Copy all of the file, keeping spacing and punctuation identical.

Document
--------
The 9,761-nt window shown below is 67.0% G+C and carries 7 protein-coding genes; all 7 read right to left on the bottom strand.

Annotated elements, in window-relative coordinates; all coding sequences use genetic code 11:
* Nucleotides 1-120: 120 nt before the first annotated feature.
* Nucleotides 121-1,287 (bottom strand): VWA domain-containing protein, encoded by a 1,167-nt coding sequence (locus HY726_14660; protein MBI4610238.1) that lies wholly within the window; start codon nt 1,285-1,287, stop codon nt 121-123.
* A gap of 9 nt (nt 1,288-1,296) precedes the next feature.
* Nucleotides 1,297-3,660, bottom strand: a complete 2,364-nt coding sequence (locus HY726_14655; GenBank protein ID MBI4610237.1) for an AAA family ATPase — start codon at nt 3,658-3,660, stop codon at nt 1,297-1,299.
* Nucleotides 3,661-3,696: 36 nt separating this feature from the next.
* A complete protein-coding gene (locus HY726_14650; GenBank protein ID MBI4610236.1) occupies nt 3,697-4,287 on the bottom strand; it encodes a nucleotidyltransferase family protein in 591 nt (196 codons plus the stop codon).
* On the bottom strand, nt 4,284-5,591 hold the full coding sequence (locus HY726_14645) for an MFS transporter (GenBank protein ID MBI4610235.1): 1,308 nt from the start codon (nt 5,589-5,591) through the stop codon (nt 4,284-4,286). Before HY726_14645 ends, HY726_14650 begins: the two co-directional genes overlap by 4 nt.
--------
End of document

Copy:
The 9,761-nt window shown below is 67.0% G+C and carries 7 protein-coding genes; all 7 read right to left on the bottom strand.

Annotated elements, in window-relative coordinates; all coding sequences use genetic code 11:
* Nucleotides 1-120: 120 nt before the first annotated feature.
* Nucleotides 121-1,287 (bottom strand): VWA domain-containing protein, encoded by a 1,167-nt coding sequence (locus HY726_14660; protein MBI4610238.1) that lies wholly within the window; start codon nt 1,285-1,287, stop codon nt 121-123.
* A gap of 9 nt (nt 1,288-1,296) precedes the next feature.
* Nucleotides 1,297-3,660, bottom strand: a complete 2,364-nt coding sequence (locus HY726_14655; GenBank protein ID MBI4610237.1) for an AAA family ATPase — start codon at nt 3,658-3,660, stop codon at nt 1,297-1,299.
* Nucleotides 3,661-3,696: 36 nt separating this feature from the next.
* A complete protein-coding gene (locus HY726_14650; GenBank protein ID MBI4610236.1) occupies nt 3,697-4,287 on the bottom strand; it encodes a nucleotidyltransferase family protein in 591 nt (196 codons plus the stop codon).
* On the bottom strand, nt 4,284-5,591 hold the full coding sequence (locus HY726_14645) for an MFS transporter (GenBank protein ID MBI4610235.1): 1,308 nt from the start codon (nt 5,589-5,591) through the stop codon (nt 4,284-4,286). Before HY726_14645 ends, HY726_14650 begins: the two co-directional genes overlap by 4 nt.